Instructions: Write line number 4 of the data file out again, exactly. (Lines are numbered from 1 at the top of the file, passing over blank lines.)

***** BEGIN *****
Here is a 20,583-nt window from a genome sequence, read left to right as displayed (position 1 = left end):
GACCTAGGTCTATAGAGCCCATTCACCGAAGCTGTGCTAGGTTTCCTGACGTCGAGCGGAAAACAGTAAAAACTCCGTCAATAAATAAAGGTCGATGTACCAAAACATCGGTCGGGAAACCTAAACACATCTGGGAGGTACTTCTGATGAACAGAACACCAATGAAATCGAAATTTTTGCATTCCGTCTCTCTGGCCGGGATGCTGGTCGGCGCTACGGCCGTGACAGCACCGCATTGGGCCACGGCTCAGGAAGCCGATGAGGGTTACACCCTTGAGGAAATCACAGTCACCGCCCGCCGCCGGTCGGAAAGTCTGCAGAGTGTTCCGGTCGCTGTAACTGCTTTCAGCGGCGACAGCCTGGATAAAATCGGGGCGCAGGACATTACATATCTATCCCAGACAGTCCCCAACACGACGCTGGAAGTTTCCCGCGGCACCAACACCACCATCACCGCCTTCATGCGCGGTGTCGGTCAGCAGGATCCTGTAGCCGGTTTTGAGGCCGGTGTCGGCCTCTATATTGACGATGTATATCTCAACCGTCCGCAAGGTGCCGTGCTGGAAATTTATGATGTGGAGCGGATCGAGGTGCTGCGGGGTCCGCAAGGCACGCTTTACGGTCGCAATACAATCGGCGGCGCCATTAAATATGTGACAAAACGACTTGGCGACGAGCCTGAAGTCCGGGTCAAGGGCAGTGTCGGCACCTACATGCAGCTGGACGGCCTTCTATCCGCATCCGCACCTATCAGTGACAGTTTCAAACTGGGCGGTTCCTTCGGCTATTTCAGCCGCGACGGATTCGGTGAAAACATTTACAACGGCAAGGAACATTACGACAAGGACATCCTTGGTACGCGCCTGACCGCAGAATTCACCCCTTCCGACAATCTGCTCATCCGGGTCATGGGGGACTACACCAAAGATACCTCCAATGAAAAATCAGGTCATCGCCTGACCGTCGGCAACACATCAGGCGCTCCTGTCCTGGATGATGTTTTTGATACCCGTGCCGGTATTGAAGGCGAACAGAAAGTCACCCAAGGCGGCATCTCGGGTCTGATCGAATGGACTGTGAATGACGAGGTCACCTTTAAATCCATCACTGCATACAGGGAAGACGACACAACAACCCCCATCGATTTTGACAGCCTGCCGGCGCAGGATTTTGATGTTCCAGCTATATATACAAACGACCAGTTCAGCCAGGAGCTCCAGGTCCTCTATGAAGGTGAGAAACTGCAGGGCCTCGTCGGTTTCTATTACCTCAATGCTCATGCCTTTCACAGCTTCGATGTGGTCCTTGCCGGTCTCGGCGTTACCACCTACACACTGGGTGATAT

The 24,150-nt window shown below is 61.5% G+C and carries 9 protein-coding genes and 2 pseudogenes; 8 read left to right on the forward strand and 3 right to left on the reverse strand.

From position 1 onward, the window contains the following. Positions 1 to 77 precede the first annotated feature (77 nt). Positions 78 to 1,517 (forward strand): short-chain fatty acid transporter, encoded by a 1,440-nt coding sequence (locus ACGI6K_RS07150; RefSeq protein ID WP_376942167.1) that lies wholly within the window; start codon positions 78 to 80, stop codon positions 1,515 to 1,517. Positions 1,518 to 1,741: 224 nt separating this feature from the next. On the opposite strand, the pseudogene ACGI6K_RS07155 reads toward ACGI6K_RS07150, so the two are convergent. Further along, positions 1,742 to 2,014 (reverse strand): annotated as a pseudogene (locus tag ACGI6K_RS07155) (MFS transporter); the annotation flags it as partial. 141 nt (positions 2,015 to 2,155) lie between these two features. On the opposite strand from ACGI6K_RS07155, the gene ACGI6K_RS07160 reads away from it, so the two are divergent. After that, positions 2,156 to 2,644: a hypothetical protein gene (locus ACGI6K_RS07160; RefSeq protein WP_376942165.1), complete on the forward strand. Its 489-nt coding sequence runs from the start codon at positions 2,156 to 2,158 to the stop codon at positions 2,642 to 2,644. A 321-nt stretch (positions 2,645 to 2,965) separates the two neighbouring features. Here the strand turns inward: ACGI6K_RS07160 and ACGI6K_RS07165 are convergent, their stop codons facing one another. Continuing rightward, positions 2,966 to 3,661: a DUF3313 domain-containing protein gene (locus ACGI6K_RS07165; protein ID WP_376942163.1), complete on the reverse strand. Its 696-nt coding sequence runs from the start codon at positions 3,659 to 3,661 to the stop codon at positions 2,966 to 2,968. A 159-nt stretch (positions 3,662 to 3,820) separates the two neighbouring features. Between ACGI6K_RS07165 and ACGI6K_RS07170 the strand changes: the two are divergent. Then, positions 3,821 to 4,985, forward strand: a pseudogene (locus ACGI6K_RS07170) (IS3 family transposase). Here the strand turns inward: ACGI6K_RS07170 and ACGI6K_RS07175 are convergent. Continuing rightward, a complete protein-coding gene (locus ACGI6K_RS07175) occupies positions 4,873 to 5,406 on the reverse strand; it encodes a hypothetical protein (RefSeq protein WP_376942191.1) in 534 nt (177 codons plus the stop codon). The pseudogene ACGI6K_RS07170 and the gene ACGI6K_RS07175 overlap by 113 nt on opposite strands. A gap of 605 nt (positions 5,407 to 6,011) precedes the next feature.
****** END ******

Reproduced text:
From position 1 onward, the window contains the following. Positions 1 to 77 precede the first annotated feature (77 nt). Positions 78 to 1,517 (forward strand): short-chain fatty acid transporter, encoded by a 1,440-nt coding sequence (locus ACGI6K_RS07150; RefSeq protein ID WP_376942167.1) that lies wholly within the window; start codon positions 78 to 80, stop codon positions 1,515 to 1,517. Positions 1,518 to 1,741: 224 nt separating this feature from the next. On the opposite strand, the pseudogene ACGI6K_RS07155 reads toward ACGI6K_RS07150, so the two are convergent. Further along, positions 1,742 to 2,014 (reverse strand): annotated as a pseudogene (locus tag ACGI6K_RS07155) (MFS transporter); the annotation flags it as partial. 141 nt (positions 2,015 to 2,155) lie between these two features. On the opposite strand from ACGI6K_RS07155, the gene ACGI6K_RS07160 reads away from it, so the two are divergent. After that, positions 2,156 to 2,644: a hypothetical protein gene (locus ACGI6K_RS07160; RefSeq protein WP_376942165.1), complete on the forward strand. Its 489-nt coding sequence runs from the start codon at positions 2,156 to 2,158 to the stop codon at positions 2,642 to 2,644. A 321-nt stretch (positions 2,645 to 2,965) separates the two neighbouring features. Here the strand turns inward: ACGI6K_RS07160 and ACGI6K_RS07165 are convergent, their stop codons facing one another. Continuing rightward, positions 2,966 to 3,661: a DUF3313 domain-containing protein gene (locus ACGI6K_RS07165; protein ID WP_376942163.1), complete on the reverse strand. Its 696-nt coding sequence runs from the start codon at positions 3,659 to 3,661 to the stop codon at positions 2,966 to 2,968. A 159-nt stretch (positions 3,662 to 3,820) separates the two neighbouring features. Between ACGI6K_RS07165 and ACGI6K_RS07170 the strand changes: the two are divergent. Then, positions 3,821 to 4,985, forward strand: a pseudogene (locus ACGI6K_RS07170) (IS3 family transposase). Here the strand turns inward: ACGI6K_RS07170 and ACGI6K_RS07175 are convergent. Continuing rightward, a complete protein-coding gene (locus ACGI6K_RS07175) occupies positions 4,873 to 5,406 on the reverse strand; it encodes a hypothetical protein (RefSeq protein WP_376942191.1) in 534 nt (177 codons plus the stop codon). The pseudogene ACGI6K_RS07170 and the gene ACGI6K_RS07175 overlap by 113 nt on opposite strands. A gap of 605 nt (positions 5,407 to 6,011) precedes the next feature.